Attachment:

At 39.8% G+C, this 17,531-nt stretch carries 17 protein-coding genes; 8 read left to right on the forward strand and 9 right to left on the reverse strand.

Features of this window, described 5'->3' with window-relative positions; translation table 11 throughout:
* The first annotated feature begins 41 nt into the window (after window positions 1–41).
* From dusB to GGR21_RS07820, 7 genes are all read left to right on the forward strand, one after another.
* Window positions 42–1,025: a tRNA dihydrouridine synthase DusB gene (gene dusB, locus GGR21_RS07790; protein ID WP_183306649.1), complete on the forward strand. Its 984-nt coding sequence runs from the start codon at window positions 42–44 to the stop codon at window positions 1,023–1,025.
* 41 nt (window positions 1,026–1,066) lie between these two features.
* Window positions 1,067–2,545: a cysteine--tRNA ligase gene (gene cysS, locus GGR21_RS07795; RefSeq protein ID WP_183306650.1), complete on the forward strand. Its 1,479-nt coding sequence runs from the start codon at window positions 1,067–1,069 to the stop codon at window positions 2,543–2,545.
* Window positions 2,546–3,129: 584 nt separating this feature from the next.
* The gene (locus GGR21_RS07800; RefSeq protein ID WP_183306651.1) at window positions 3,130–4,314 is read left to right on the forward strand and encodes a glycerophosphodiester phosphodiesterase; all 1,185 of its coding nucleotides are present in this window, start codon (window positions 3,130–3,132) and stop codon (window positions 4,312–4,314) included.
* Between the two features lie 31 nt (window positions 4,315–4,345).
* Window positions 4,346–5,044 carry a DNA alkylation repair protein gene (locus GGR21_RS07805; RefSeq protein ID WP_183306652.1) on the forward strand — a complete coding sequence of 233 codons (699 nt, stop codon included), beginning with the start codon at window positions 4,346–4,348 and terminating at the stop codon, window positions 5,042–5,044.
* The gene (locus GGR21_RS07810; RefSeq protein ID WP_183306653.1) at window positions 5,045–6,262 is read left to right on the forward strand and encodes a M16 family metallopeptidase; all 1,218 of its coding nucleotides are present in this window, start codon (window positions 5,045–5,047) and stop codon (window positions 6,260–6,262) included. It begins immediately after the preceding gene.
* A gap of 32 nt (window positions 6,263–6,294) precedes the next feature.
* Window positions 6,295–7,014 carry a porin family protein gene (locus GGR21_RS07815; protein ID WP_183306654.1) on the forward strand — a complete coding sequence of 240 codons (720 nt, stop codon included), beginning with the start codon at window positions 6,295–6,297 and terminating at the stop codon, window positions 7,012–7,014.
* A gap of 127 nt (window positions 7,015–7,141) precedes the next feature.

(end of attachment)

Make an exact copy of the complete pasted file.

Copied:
At 39.8% G+C, this 17,531-nt stretch carries 17 protein-coding genes; 8 read left to right on the forward strand and 9 right to left on the reverse strand.

Features of this window, described 5'->3' with window-relative positions; translation table 11 throughout:
* The first annotated feature begins 41 nt into the window (after window positions 1–41).
* From dusB to GGR21_RS07820, 7 genes are all read left to right on the forward strand, one after another.
* Window positions 42–1,025: a tRNA dihydrouridine synthase DusB gene (gene dusB, locus GGR21_RS07790; protein ID WP_183306649.1), complete on the forward strand. Its 984-nt coding sequence runs from the start codon at window positions 42–44 to the stop codon at window positions 1,023–1,025.
* 41 nt (window positions 1,026–1,066) lie between these two features.
* Window positions 1,067–2,545: a cysteine--tRNA ligase gene (gene cysS, locus GGR21_RS07795; RefSeq protein ID WP_183306650.1), complete on the forward strand. Its 1,479-nt coding sequence runs from the start codon at window positions 1,067–1,069 to the stop codon at window positions 2,543–2,545.
* Window positions 2,546–3,129: 584 nt separating this feature from the next.
* The gene (locus GGR21_RS07800; RefSeq protein ID WP_183306651.1) at window positions 3,130–4,314 is read left to right on the forward strand and encodes a glycerophosphodiester phosphodiesterase; all 1,185 of its coding nucleotides are present in this window, start codon (window positions 3,130–3,132) and stop codon (window positions 4,312–4,314) included.
* Between the two features lie 31 nt (window positions 4,315–4,345).
* Window positions 4,346–5,044 carry a DNA alkylation repair protein gene (locus GGR21_RS07805; RefSeq protein ID WP_183306652.1) on the forward strand — a complete coding sequence of 233 codons (699 nt, stop codon included), beginning with the start codon at window positions 4,346–4,348 and terminating at the stop codon, window positions 5,042–5,044.
* The gene (locus GGR21_RS07810; RefSeq protein ID WP_183306653.1) at window positions 5,045–6,262 is read left to right on the forward strand and encodes a M16 family metallopeptidase; all 1,218 of its coding nucleotides are present in this window, start codon (window positions 5,045–5,047) and stop codon (window positions 6,260–6,262) included. It begins immediately after the preceding gene.
* A gap of 32 nt (window positions 6,263–6,294) precedes the next feature.
* Window positions 6,295–7,014 carry a porin family protein gene (locus GGR21_RS07815; protein ID WP_183306654.1) on the forward strand — a complete coding sequence of 240 codons (720 nt, stop codon included), beginning with the start codon at window positions 6,295–6,297 and terminating at the stop codon, window positions 7,012–7,014.
* A gap of 127 nt (window positions 7,015–7,141) precedes the next feature.